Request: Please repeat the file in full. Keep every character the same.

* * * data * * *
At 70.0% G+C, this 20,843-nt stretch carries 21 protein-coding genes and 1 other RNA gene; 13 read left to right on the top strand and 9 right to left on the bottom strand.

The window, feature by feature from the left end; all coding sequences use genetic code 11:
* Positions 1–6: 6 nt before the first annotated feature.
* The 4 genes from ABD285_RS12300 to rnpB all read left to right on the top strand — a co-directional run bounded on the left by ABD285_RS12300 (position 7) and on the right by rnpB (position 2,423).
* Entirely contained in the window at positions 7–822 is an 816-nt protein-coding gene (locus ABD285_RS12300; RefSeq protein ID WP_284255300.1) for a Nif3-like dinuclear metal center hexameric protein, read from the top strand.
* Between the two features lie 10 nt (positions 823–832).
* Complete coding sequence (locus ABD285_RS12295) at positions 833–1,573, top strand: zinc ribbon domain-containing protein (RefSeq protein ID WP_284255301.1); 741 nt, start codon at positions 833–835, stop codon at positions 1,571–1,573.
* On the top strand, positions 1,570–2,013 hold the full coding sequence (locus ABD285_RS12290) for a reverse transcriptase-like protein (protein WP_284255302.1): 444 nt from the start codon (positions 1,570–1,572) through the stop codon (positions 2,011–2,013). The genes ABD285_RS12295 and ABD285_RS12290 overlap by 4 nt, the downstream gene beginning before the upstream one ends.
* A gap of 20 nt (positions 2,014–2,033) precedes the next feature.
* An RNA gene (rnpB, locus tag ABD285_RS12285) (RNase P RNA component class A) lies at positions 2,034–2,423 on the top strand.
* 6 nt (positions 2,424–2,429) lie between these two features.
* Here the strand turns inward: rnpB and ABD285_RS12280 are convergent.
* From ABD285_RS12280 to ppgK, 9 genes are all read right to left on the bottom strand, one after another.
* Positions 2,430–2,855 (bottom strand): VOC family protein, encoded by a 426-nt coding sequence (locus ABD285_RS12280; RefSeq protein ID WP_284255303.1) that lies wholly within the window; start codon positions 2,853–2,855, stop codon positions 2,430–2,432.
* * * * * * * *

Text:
At 70.0% G+C, this 20,843-nt stretch carries 21 protein-coding genes and 1 other RNA gene; 13 read left to right on the top strand and 9 right to left on the bottom strand.

The window, feature by feature from the left end; all coding sequences use genetic code 11:
* Positions 1–6: 6 nt before the first annotated feature.
* The 4 genes from ABD285_RS12300 to rnpB all read left to right on the top strand — a co-directional run bounded on the left by ABD285_RS12300 (position 7) and on the right by rnpB (position 2,423).
* Entirely contained in the window at positions 7–822 is an 816-nt protein-coding gene (locus ABD285_RS12300; RefSeq protein ID WP_284255300.1) for a Nif3-like dinuclear metal center hexameric protein, read from the top strand.
* Between the two features lie 10 nt (positions 823–832).
* Complete coding sequence (locus ABD285_RS12295) at positions 833–1,573, top strand: zinc ribbon domain-containing protein (RefSeq protein ID WP_284255301.1); 741 nt, start codon at positions 833–835, stop codon at positions 1,571–1,573.
* On the top strand, positions 1,570–2,013 hold the full coding sequence (locus ABD285_RS12290) for a reverse transcriptase-like protein (protein WP_284255302.1): 444 nt from the start codon (positions 1,570–1,572) through the stop codon (positions 2,011–2,013). The genes ABD285_RS12295 and ABD285_RS12290 overlap by 4 nt, the downstream gene beginning before the upstream one ends.
* A gap of 20 nt (positions 2,014–2,033) precedes the next feature.
* An RNA gene (rnpB, locus tag ABD285_RS12285) (RNase P RNA component class A) lies at positions 2,034–2,423 on the top strand.
* 6 nt (positions 2,424–2,429) lie between these two features.
* Here the strand turns inward: rnpB and ABD285_RS12280 are convergent.
* From ABD285_RS12280 to ppgK, 9 genes are all read right to left on the bottom strand, one after another.
* Positions 2,430–2,855 (bottom strand): VOC family protein, encoded by a 426-nt coding sequence (locus ABD285_RS12280; RefSeq protein ID WP_284255303.1) that lies wholly within the window; start codon positions 2,853–2,855, stop codon positions 2,430–2,432.